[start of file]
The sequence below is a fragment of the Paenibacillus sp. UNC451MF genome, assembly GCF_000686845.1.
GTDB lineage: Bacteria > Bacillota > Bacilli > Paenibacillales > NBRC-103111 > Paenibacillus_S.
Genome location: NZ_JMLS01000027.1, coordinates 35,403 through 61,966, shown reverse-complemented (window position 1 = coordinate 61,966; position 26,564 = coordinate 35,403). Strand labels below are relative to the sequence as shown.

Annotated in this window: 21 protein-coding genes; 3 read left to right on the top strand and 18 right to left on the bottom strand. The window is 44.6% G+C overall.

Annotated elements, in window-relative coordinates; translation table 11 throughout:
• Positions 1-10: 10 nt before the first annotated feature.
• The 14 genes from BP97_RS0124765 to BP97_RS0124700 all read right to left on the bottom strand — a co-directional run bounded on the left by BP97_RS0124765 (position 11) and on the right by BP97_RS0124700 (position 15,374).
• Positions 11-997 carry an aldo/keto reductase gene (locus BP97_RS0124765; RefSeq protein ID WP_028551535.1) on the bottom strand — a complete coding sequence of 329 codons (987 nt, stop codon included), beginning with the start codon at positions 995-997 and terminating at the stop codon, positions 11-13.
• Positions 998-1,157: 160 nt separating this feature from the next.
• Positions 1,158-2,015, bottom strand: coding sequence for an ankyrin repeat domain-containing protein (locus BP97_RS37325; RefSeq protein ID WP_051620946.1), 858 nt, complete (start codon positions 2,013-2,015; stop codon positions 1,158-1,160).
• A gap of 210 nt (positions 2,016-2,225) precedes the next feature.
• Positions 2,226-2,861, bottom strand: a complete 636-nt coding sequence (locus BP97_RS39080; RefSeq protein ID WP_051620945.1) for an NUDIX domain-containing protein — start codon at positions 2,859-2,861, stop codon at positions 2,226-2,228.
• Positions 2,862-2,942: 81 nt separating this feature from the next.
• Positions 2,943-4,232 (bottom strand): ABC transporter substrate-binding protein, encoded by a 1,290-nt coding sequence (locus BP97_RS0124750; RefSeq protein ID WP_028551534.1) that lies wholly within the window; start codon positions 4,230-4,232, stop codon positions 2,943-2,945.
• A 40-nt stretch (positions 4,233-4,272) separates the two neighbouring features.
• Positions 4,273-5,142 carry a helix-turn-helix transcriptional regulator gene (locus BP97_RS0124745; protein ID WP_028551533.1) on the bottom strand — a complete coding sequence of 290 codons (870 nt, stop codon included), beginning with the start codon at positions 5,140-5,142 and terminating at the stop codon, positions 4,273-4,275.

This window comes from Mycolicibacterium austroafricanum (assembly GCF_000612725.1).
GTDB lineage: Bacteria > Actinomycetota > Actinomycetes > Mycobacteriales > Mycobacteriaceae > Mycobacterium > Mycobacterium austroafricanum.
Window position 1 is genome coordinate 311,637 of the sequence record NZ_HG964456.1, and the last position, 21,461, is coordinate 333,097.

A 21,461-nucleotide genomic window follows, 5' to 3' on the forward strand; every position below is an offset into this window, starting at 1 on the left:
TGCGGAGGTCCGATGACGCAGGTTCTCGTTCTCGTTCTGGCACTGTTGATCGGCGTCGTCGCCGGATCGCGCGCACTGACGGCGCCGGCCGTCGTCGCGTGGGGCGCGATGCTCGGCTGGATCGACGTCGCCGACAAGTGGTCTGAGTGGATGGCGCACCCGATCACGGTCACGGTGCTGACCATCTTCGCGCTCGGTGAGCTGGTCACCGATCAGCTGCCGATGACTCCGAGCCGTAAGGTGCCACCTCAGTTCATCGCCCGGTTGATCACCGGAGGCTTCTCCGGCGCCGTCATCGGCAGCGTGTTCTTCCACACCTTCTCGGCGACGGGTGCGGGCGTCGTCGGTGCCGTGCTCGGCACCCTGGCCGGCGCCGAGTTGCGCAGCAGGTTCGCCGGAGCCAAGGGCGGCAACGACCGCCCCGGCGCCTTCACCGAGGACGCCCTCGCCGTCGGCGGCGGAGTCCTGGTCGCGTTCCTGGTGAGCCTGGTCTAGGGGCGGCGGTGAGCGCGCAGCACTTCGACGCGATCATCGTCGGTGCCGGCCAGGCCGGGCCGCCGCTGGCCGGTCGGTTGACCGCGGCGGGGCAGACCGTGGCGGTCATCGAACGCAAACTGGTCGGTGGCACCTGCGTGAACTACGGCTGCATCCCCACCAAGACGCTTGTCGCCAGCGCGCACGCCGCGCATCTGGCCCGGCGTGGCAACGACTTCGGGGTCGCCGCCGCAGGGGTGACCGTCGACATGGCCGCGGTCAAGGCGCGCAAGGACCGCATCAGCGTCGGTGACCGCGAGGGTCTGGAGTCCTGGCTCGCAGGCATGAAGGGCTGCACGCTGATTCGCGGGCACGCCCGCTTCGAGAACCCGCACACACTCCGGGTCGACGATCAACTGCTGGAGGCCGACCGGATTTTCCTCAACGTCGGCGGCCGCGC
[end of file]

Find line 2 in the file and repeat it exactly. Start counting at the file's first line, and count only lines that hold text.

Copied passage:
GTDB lineage: Bacteria > Bacillota > Bacilli > Paenibacillales > NBRC-103111 > Paenibacillus_S.